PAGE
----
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MRE Heaters

When I was younger, we played with the heating packets from MRE's (Meals, Ready to Eat - Military field meals). My favorite thing to do was to put a pouch inside a plastic container (with a screw-on lid), add water, tighten the top, and wait for the large boom. Here's my question: The heaters release moderate amounts of hydrogen gas once water is added. Of course, with an enclosed container, it will quickly reach pressures adequate to blow a bottle apart (wear eye-wear). But once I joined the military we would add a flame source, so we could see just how large the blast was. I wasn't so sure that flame would actually add anything to the gas explosion. They were sure of it. Is anyone aware if: The presence of flammable gas (exploding from a plastic bottle) with an external ignition source would increase the blast? Or maybe just add another factor to it? I'm sure somebody knows. Every once in a while, though I've been out of the military for about 4 years now, I still find it surfacing from my friends. Just curious.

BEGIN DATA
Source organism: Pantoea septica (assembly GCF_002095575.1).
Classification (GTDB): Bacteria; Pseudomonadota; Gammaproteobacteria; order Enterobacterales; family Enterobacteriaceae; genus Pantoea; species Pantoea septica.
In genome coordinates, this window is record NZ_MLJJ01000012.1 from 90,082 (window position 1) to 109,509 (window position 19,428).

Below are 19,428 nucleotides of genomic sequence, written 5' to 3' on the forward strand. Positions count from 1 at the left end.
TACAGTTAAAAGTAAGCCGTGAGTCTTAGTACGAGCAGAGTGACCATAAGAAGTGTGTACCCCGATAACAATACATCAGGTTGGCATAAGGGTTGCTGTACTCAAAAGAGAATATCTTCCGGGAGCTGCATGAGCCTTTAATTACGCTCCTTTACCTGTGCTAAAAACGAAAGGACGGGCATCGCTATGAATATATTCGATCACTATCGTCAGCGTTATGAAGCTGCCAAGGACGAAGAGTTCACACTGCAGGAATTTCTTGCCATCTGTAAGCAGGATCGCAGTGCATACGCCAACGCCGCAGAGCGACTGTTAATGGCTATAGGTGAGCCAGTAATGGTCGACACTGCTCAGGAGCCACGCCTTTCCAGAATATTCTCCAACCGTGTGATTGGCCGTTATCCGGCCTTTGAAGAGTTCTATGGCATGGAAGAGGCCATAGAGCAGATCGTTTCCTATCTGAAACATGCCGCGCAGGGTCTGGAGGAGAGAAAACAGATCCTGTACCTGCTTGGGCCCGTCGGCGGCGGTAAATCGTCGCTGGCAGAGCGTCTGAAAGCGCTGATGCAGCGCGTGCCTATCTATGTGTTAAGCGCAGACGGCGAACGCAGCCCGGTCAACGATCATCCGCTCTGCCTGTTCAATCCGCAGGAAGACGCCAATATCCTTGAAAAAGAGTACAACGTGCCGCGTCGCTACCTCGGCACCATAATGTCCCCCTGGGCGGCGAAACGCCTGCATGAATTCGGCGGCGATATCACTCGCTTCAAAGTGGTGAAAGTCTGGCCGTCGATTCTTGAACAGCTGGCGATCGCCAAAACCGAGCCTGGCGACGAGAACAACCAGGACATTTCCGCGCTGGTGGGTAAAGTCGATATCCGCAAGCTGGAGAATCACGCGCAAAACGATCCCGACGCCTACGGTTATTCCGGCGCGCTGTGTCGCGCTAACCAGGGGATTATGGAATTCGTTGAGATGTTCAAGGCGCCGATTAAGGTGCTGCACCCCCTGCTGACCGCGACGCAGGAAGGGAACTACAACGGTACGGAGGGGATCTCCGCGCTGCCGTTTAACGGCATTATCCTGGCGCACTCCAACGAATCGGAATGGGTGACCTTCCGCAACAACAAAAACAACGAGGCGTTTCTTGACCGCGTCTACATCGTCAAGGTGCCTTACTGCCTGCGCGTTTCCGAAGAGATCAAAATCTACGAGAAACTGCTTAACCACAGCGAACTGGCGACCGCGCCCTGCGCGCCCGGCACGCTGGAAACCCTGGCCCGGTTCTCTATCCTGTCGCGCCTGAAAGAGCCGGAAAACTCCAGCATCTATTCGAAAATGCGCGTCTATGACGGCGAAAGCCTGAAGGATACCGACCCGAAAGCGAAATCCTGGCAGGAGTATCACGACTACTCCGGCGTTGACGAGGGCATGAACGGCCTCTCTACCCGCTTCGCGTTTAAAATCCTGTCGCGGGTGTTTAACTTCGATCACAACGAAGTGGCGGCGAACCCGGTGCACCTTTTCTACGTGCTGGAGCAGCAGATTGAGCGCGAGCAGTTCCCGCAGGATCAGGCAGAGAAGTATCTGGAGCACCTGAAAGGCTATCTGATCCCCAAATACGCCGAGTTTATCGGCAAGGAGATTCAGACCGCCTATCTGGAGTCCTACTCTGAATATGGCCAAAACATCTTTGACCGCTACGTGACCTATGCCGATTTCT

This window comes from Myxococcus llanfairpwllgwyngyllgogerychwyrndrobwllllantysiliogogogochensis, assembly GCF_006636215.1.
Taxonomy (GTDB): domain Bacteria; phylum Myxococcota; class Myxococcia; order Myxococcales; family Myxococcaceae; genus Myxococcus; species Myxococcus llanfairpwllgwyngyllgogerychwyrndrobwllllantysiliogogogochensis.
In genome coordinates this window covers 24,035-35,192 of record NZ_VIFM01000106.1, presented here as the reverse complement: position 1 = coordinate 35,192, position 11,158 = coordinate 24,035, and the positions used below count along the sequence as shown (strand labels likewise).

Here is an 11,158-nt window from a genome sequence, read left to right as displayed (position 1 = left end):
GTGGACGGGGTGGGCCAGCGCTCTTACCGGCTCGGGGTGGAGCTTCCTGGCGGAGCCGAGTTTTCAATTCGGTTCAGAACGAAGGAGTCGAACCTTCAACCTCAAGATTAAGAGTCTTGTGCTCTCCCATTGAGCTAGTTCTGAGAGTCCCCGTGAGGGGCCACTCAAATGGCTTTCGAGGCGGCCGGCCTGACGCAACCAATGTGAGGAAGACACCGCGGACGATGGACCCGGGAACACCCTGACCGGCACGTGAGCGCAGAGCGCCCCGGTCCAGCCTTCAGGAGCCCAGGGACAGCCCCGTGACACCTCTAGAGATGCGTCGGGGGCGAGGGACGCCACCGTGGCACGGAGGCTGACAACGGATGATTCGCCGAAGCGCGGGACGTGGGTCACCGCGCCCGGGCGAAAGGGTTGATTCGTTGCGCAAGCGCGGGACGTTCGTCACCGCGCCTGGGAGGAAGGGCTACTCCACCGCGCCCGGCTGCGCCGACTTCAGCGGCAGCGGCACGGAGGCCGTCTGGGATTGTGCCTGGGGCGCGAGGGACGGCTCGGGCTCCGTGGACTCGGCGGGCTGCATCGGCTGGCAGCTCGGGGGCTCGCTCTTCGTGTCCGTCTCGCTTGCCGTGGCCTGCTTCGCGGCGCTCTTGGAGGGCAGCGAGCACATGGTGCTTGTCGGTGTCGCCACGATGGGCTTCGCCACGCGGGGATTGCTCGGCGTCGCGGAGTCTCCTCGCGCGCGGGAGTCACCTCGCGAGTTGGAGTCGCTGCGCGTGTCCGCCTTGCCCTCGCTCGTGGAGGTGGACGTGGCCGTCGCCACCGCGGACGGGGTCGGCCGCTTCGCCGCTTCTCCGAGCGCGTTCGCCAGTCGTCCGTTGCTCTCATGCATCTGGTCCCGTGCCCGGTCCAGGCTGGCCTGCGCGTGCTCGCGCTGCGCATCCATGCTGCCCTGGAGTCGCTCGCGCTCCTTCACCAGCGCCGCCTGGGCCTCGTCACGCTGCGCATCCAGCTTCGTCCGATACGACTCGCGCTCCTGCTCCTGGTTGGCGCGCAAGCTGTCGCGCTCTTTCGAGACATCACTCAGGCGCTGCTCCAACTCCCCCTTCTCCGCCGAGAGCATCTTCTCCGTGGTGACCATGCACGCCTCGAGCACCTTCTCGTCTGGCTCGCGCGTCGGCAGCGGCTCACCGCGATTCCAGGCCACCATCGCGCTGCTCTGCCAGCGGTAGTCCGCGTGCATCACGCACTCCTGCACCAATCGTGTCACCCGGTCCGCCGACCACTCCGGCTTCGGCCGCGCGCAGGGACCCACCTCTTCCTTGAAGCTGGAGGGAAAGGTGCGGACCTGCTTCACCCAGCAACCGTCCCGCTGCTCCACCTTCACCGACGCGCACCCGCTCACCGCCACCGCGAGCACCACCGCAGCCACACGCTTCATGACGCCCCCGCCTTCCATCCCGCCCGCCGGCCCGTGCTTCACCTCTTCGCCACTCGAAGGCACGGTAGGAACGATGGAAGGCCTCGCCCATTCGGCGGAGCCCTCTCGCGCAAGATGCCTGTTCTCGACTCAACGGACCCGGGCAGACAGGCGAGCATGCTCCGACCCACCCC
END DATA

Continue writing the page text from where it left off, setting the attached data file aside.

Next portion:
NachoMahma9 years ago
. If I understand the scenario, you will end up with two "blasts." You'll get a "pop" when the gas pressure ruptures the plastic container and then a "boom" when the H2 ignites. Probably close enough together that they sound like one explosion.
Goodhart9 years ago
With the first scenario, you have released gases, with the second, those very gases are being burned and extra heat (thus expansion) would be produced; theoretically. I have heard balloons with hydrogen in them give off a mighty BANG, that is much louder then the balloon's "pop".
that is an interesting question. I think it would add to the explosion, not the inital bottle bursting but to the grand explosion because the air would mix better with the hydrogen then you have the expanding gasses from the fire burning the air/fuel mixture. I would like to try it out but where i live the MPs would be called out.